Do our sporting heroes deserve us?
A nation gets the politicians it deserves.
By the same token, do fans get the sports stars they deserve?
Kumar Sangakarra instructed his young teammate and bowler Suraj Randiv to ensure that Sehwag be denied the single he needed to complete his century. Sangakarra was seen to have deliberately allowed four byes past earlier in Randiv’s over ensuring the scores were tied with Sehwag still stuck on ninety-nine.
The youthful Randiv bowls a blatant no ball to finish the match. His interpretation of his skipper’s exhortation was translated into controversial action. The transgression over the line was clear-cut; there was no shadow for doubt. It could not have been overlooked by the hapless umpire.
The shameful act has been debated by cricketing pundits all over the world; more so in the Sri Lankan and Indian media. Can we say that winning at all costs has now become the mantra of the hour?
This was not about winning either. It was the petulant act of a spoilt child when denied a lollipop.
“If I can’t have a win, you shall not have a century either , however well-deserved!”
It may seem the game is unfair when opposing captains are confronted with a rampaging Sehwag. It seems unjust that someone should have so much talent; more inequitable that he is on the other side of the fence.
Let’s remind Sangakarra: Life is unfair and so are cricketing Gods.
Randiv can apologize and Sangakarra may seek the shield of plausible deniability.
“Character is what we do behind closed doors away from prying eyes.”
What can Sangakarra rebut when his transgression has been broadcast to the viewing public? The Sri Lankan board has ordered an enquiry into the unsavory episode. A ban for two-three matches may very well be on the cards for the Lankan captain.
Saurav Ganguly claims that this is not the first instance of such a folly by the Sri Lankans. He was denied a century as well on an earlier tour by similar means.
Lest we obsess on Sangakarra and his moment of madness, let us remind ourselves that our sporting heroes are but mirrors held up to us. They come from similar backgrounds as us. Sport is no longer the domain of royalty or nobility; it is not for amateurs alone from privileged backgrounds. Sports is now a vehicle that can propel a talented someone from obscurity into the starlight. Instant riches and fame are very much on the anvil.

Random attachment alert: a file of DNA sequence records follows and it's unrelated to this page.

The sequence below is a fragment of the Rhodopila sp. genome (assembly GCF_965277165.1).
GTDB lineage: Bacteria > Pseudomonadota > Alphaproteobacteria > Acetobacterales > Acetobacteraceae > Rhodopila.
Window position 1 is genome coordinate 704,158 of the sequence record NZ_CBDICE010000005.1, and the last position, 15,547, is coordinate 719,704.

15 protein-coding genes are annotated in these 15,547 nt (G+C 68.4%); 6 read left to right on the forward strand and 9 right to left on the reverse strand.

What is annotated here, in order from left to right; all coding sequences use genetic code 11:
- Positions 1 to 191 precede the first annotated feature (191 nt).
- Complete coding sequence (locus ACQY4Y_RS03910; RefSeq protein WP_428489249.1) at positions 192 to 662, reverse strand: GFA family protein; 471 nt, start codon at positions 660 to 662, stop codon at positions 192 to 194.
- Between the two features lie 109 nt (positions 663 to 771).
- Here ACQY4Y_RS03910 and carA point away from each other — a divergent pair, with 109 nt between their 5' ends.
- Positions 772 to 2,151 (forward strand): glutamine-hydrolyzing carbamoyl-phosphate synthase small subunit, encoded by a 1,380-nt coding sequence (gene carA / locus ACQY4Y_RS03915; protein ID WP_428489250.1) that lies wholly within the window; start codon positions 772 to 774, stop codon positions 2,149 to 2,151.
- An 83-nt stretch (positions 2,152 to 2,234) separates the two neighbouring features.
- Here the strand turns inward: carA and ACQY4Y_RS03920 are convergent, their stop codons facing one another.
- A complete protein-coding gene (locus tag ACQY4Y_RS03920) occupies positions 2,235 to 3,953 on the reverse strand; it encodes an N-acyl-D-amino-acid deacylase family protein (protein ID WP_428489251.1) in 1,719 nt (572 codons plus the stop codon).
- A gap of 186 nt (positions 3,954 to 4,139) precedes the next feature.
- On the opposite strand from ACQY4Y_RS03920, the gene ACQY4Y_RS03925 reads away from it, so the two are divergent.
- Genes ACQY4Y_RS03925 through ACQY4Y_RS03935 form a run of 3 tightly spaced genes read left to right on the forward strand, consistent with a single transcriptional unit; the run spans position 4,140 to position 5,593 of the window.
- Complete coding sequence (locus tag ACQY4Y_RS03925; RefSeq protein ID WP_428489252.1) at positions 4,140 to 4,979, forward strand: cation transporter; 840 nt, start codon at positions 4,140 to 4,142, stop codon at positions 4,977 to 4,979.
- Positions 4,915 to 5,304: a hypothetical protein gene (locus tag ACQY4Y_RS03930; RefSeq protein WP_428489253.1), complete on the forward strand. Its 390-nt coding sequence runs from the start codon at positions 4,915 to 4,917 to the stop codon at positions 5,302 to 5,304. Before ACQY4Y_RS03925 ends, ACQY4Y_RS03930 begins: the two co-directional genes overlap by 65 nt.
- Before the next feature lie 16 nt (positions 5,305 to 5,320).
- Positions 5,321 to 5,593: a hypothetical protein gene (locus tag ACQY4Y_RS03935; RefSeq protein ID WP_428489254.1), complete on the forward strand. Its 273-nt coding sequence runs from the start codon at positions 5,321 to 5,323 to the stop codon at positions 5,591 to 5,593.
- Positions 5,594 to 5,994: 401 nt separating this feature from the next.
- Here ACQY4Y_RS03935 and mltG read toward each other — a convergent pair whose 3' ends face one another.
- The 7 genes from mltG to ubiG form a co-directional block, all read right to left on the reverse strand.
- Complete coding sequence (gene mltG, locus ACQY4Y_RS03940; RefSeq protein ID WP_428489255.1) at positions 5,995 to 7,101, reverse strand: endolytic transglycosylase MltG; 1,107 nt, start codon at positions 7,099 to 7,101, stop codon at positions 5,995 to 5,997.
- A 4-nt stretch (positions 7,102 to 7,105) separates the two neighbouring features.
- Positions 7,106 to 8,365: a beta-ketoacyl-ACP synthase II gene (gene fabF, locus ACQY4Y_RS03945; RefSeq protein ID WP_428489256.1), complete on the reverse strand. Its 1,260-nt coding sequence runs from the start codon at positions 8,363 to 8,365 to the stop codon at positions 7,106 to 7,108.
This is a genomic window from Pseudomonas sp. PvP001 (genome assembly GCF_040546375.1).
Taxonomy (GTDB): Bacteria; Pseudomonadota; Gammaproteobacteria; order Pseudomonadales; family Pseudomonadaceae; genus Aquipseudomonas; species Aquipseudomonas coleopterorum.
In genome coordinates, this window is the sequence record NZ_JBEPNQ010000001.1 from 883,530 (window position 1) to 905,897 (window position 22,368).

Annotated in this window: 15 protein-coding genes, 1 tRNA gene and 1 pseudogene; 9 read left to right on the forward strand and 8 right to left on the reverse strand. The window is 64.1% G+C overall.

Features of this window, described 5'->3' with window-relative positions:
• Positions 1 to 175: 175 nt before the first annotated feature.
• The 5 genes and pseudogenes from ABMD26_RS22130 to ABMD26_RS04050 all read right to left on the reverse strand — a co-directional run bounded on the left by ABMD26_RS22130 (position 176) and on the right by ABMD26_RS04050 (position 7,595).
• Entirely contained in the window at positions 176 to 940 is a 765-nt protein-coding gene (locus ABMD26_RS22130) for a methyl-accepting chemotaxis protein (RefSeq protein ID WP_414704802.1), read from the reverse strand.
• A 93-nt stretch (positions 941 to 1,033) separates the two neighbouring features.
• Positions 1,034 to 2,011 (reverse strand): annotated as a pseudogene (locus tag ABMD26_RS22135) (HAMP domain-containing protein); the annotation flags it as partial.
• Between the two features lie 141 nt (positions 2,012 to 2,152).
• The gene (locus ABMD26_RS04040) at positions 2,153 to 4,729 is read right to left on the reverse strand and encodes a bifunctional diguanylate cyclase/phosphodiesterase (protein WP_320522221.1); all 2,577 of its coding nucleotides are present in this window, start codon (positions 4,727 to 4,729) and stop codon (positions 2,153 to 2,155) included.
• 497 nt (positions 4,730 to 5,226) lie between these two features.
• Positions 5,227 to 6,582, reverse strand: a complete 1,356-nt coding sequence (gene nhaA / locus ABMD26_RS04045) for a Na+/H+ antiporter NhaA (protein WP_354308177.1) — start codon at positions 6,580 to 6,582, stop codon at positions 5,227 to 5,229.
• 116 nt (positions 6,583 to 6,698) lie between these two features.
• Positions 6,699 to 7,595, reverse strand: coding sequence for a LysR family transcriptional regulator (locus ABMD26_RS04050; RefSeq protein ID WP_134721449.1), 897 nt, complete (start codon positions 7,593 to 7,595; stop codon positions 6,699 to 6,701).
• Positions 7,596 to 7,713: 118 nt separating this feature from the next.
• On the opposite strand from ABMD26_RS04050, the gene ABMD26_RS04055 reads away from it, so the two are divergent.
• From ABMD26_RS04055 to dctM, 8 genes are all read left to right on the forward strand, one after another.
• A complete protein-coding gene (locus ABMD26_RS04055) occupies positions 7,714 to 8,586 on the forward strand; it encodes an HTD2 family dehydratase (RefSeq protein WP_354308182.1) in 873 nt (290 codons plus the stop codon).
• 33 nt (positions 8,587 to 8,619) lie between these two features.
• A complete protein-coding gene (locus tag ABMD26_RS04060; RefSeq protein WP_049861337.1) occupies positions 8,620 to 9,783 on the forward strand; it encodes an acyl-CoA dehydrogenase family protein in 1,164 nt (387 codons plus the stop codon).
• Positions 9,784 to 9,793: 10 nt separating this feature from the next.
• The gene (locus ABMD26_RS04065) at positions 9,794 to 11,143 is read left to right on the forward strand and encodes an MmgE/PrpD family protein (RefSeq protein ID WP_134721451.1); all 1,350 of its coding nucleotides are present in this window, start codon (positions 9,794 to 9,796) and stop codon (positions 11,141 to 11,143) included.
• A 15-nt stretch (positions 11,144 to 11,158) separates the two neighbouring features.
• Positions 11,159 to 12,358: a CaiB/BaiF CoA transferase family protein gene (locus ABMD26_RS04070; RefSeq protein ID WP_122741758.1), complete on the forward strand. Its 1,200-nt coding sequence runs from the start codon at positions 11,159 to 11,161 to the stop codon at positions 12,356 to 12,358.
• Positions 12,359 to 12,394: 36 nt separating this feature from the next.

But the elevator to success has no stops on the way up to educate our heroes on the noble ideals behind the game that has become more than their bread and butter. Fair play and ethics are just notions to them – somebody else’s notions. Getting ahead is the name of the game.
The late Hansie Cronje and his embroilment in a match-fixing scandal is well-documented. Does anyone recall that this episode almost ended Herschelle Gibbs’ career as well? Gibbs was suspended for six months; all because he was a young nobody and could not deny his captain. Can not Suraj Randiv plead a similar defense?
Greg Chappell ordered his brother Trevor Chappell to bowl a underarm delivery to deny New Zealand a victory. The deed was legal then but contravened the spirit of the game. The match became an international incident; Robert Muldoon, the then New Zealand PM remarked “it was an act of true cowardice and I consider it appropriate that the Australian team were wearing yellow”. Malcolm Fraser, the Aussie premier, termed the act “contrary to the traditions of the game”.
Following orders blindly is for the armed forces. Are you in the army, lads?
Sports is but a metaphor for war. And all is fair in love and war. Can this argument win the case for the many infractions of our sports brats? And that’s what they are: Brats.
Luis Suarez became a national hero when he foiled the Ghanaian forward, Gyan, with his ‘bare’ hands.
It is not as though Indian cricketers are above it all. Harbhajan Singh calling Symonds a ‘monkey’ was glossed over by the Indian media. And then there was that other incident with Harbhajan roundly slapping a celebrating Sreesanth.
The kangaroos would have us believe that sledging is part and parcel of the game. They play hard on the field and are easy-going off it. Teams from the sub-continent just don’t get it. It is a cultural divide that cannot be bridged. If so, then why is it that it was Graeme Smith who lambasted the Australians for their unsporting behavior and criticized their conduct on the field? There was no cultural bridge to be crossed there, was there?
When sporting heroes have feet and arms of clay, is it time we find our heroes elsewhere?
If not in celluloid,if not in the sphere of business, then where?
Queries not easily answered. The solution may lie with the unsung, everyday heroes – unsought everywhere.
Addendum: The Sri Lankan cricket board informs us that the voice caught on tape exhorting Randiv to bowl a no ball is not Sangakarra’s but Dilshan’s.